Chapter 1 the Problem and Its Setting Introduction

Topics: Atherosclerosis, Cholesterol, Myocardial infarction Pages: 5 (1442 words) Published: March 12, 2013
The Problem and its Setting
Cholesterol is a chemical compound that is naturally produced by the body and is structurally a combination of lipid (fat) and steroids. Cholesterol is a building block for cell membrane and about 80% of the body’s cholesterol is produced by the liver, while the rest comes from our diet. The main sources of diet cholesterol are meat, poultry, fish and dairy products. After meal, dietary cholesterol is absorbed from the intestine and stored in the liver. The liver is able to regulate cholesterol levels in the bloodstream and can secrete cholesterol if it is needed by the body. Benjamin, 2011.

When too much LDL, “bad” cholesterol circulates in the blood, it can slowly build up in the inner walls of the arteries that fed the heart and vein. Together with other substances, it can form plaque, a thick, hard deposit that can narrow the arteries and make them less flexible. This condition is known as atherosclerosis. About one fourth to one third of cholesterol is carried by high density lipoproteins, HDL is known as “good” cholesterol, because high levels of HDL seem to protect the heart. Collins, 2012

A desirable cholesterol level is said as less than 200mg of cholesterol per deciliter of blood (mg/dL). Blood cholesterol level is considered a borderline high when it reaches the range of 200-239 mg/dL and considered as high cholesterol when it reaches more than 239 mg/dL. High cholesterol level is considered to be hypercholesterolemia. It is a form of hyperlipidemia and hyperlipoproteinemia Bertram, 2011.

Hypercholesterolemia occurs when there’s too much cholesterol. It is characterized by very high levels of cholesterol in the blood. For people who have a high risk of developing a form of heart diseases called coronary artery diseases. Bethesda, 2012.

There are some herbal medicines that can lower the cholesterol in the blood. One of them is the “Lato” (Caulerpa lentillifera). It is a kind of edible seaweed, known as “seagrapes” or “green caviar”. It is sensitive to low temperature and osmotic pressure and is easily spoiled by storage in refrigerator or washing with tap water. Some claimed it to be effective in lowering the blood cholesterol. Muhammad, 2012.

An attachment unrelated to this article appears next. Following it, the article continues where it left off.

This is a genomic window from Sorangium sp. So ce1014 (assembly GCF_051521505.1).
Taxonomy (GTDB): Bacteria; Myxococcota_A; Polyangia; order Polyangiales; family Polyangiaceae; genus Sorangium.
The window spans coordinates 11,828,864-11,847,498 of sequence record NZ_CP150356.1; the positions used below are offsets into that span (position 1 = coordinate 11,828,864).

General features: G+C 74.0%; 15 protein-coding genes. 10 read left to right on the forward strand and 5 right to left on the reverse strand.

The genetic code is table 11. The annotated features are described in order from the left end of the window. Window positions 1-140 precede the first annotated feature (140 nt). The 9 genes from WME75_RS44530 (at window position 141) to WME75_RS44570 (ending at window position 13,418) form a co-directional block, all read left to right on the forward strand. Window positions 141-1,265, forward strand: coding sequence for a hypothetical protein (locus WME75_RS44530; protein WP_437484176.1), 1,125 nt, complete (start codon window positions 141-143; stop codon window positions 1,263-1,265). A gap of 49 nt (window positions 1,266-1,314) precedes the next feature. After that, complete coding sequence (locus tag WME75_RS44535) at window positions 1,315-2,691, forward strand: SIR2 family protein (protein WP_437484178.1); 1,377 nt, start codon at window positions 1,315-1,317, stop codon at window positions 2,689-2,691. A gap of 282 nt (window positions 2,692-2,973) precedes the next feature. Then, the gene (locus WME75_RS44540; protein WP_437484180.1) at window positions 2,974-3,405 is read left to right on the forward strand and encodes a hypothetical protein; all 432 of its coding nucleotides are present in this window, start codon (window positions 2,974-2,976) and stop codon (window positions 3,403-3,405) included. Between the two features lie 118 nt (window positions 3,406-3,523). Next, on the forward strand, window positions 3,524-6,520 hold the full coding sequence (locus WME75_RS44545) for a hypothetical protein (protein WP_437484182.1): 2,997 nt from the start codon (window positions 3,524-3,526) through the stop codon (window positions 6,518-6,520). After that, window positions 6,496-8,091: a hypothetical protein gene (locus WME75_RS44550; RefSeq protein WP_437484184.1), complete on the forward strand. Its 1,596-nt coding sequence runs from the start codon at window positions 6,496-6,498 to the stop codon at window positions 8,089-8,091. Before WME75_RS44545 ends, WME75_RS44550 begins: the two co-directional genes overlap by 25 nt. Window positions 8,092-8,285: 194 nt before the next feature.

Therefore, the researchers conducted a study to prove the effectiveness of Lato (Caulerpa lentillifera) in lowering blood cholesterol. Background of the Study
Seaweed has always been used as additives in animal feed and amendments to the earth. Farmers used to harvest the seaweed from the seashore and, by adding it to the diets of their livestock or simply spreading it over the fields; they began to realize how beneficial it was. One kind of the seaweed, Caulerpa lentillifera, or “lato” is not only for food and commercial purposes. It also contains medicinal properties that may help cure some illness and diseases. It is an effective antifungal and an antibacterial, and used to cure goiter. This specie has lots of nutrients and minerals which can be beneficial in human’s health. This study started on other species of seaweeds, Polycystum sargassum, which has a property of lowering cholesterol. The study focuses on other kind of specie which is more available in Philippines, the Caulerpa lentillifera, known as “lato” which possess this kind of property. Upon completion of study, the researchers hope that this study will serve as a reference for further studies in the formulation of other hypercholesterolemic drug found in sea or terrestrial plants and can also help people in curing other kinds of diseases. Setting of the Study

The study was conducted at, Conception Aguila Hall, Laboratory Room 304, Centro Escolar University, Manila. Conceptual Framework
The lato (Caulerpa lentillifera) was collected at the water ground in Rosario, Cavite. The collected seaweeds were washed with distilled water. It was crushed into finely ground fresh sample and extracted using 95% ethanol. The extracted seaweeds were kept...
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